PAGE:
Doomsday didn’t come
Mayans squabble over post doomsday sales
It almost looks like a toy. In the darkness before dawn Friday, spiritualists prepared white clothes, drums, conch shells and incense ahead of the sunrise they believe will herald the birth of a new and better age as a vast, 5,125-year cycle in the Mayan calendar comes to an end.
No one was quite sure at what time the Mayas’ 13th Baktun would officially end on this Dec. 21. Some think it already ended at midnight Thursday. Others looked to Friday’s dawn here in the Maya heartland. Some had later times in mind.
“Wait until the dawn on the 22nd; that is when we Maya will speak,” Nobel Peace Prize laureate Rigoberta Menchu said earlier in Guatemala, another Maya area.
Mexico’s National Institute of Anthropology and History even suggested that historical calculations to synchronize the Mayan and Western calendars might be off a few days. It said the Mayan Long Count calendar cycle might not really end until Sunday.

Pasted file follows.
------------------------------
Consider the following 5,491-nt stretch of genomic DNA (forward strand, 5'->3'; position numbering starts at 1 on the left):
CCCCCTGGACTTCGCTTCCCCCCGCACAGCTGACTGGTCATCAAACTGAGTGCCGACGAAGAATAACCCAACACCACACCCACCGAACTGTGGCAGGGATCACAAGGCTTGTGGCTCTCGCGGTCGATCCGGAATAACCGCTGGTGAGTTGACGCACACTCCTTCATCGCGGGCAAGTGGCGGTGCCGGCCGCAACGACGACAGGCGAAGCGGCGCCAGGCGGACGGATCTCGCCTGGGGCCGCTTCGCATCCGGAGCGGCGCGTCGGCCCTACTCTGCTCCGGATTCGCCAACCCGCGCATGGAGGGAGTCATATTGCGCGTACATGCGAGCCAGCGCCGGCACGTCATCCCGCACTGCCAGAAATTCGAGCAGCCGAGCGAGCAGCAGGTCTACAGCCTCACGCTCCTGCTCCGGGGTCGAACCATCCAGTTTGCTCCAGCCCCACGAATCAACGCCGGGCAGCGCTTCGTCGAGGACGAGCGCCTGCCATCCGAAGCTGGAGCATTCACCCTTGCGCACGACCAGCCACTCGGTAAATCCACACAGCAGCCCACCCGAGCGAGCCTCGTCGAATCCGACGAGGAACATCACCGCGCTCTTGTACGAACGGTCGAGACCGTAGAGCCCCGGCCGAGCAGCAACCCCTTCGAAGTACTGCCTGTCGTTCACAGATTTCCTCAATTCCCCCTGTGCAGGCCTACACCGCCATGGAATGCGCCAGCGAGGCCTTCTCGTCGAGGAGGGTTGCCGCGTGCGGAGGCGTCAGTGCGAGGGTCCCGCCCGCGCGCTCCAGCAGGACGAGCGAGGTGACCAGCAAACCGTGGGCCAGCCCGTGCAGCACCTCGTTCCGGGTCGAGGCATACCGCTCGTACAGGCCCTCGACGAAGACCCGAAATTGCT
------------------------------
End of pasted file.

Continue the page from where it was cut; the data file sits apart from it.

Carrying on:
Whatever the details, the chance to welcome a new time seemed to be the main concern among celebrants drawn to the Yucatan peninsula.
Many people who came to Yucatan for the occasion were already calling it “a new sun” and “a new era.”
What nobody was calling it is the end of the world, as some people in recent years have interpreted the meaning of the end of the 13th Baktun – despite the insistence of archeologists and the Maya themselves it meant no such thing. (Source: CTV News)